In Dynamics CRM on-premise deployment PrinicipalObjectAccess (POA) table contains implicit and explicit entity sharing. Explicit sharing can be created and checked directly with UI via Share button. Implicit sharing is created during different processes by CRM itself: account merging, emails with users in CC, workflows, etc.
During active CRM usage this table may growth enormous. This way it degrades overall UI performance. In the worst scenarios you even get SQL timeout during activities view loading.
There are several articles explaining and trying to solve this problem:
- PrincipalObjectAccess–Performance Recommendations
- How to control PrincipalObjectAccess table growth in Microsoft Dynamics CRM 2011
- Another experience with cleaning up the PrincipalObjectAccess table - Dialogs
- Improve PrincipalObjectAccess (POA) and AsyncoperationBase table performance in MS Dynamics CRM 2011
- Principal Object Access Table - POA table grows large
- Unmasking CRM's PrincipalObjectAccess table - with a free Secret Decoder Ring!
- How to Delete 312 Million Records From CRM’s Principal Object Access Table
Solution seems to be quite easy and straightforward on the first look - delete excessive rows from the table. But it isn't easy to do it fast and without downtime if you let it growth too much. Check the last link from the list above. SQL delete operation may be tricky. Here is delete operation of large data set explained.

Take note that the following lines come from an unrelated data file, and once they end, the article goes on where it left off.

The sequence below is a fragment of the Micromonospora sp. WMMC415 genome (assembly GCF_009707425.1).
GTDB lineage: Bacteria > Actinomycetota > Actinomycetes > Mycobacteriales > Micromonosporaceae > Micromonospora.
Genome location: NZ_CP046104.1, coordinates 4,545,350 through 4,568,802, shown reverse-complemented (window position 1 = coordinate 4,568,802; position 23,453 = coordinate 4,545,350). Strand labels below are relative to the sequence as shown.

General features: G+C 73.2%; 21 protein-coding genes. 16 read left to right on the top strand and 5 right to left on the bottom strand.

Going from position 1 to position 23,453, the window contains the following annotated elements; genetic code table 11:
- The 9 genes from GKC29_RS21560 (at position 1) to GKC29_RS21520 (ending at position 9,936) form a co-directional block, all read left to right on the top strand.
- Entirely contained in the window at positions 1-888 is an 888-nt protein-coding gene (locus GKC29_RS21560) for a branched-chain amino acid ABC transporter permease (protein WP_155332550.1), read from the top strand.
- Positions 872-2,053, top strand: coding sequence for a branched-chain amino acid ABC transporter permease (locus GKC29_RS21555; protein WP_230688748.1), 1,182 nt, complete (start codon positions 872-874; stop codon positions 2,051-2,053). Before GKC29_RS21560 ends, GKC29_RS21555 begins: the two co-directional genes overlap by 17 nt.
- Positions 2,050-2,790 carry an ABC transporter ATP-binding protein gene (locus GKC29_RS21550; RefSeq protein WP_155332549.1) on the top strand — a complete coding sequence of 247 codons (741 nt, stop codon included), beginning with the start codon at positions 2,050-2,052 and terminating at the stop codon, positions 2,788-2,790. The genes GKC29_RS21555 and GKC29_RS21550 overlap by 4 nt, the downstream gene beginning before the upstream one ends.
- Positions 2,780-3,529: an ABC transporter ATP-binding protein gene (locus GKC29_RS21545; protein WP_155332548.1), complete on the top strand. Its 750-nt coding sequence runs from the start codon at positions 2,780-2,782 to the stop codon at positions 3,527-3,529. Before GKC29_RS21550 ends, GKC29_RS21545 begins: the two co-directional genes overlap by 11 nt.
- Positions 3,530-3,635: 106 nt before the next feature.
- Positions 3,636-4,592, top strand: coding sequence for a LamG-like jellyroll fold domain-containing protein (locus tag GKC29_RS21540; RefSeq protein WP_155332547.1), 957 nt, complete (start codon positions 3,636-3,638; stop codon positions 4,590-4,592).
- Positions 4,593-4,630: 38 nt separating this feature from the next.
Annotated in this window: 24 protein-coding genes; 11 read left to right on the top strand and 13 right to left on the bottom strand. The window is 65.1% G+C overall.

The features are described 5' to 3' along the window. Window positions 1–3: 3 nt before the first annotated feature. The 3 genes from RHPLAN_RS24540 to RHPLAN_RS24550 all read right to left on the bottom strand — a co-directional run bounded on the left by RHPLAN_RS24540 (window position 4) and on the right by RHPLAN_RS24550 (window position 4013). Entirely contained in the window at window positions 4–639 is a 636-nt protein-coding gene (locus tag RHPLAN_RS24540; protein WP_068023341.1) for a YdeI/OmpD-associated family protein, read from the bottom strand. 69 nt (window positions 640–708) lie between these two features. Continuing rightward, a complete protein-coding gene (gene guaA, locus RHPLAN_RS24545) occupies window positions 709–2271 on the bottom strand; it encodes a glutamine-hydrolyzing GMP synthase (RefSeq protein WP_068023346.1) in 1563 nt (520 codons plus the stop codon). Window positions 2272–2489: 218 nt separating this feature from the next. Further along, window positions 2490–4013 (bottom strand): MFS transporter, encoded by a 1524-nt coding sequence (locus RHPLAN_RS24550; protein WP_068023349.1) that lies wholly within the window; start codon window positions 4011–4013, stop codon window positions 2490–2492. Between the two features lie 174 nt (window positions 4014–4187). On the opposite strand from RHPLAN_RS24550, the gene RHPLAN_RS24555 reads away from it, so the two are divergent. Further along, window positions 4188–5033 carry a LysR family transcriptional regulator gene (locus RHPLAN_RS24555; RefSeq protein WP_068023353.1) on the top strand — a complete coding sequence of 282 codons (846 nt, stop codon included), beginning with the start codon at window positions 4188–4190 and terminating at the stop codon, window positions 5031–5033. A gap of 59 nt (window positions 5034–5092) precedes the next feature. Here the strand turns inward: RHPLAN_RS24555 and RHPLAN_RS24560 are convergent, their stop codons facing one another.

When we tried to use vanilla script from KB2554150, we become extremely pissed off. It was really slow. Roughly extrapolated estimations were about month of round-the-clock script running.
Occasionally we found that we need no more that 10% of the actual data from POA table. And just inserting them into new table should be much faster.
I've created a new table with the exact same schema as original POA table. But couldn't copy original rows. Actually there is a tricky VarsionNumber column of timestamp type or to be more precise rowversion. And you can't directly insert or update it. We decided that we must keep original values. This did the magic:
select poa.* into PrincipalObjectAccess_New from PrincipalObjectAccess poa left join [ToDeletePoaEntries] td on poa.PrincipalObjectAccessId = td.PrincipalObjectAccessId where td.PrincipalObjectAccessId IS null;
After that we renamed original table, indices, constraints. Renamed new table to PrincipalObjectAccess and recreated indices and constraints.
As far as I remember it took less then hour to complete that operation. You can find complete script at gist POA-transfer.sql. In case anything went wrong original data will be untouched in table PrincipalObjectAccess_old.
Note that it's distributed AS IS. Always make backups before running critical tasks.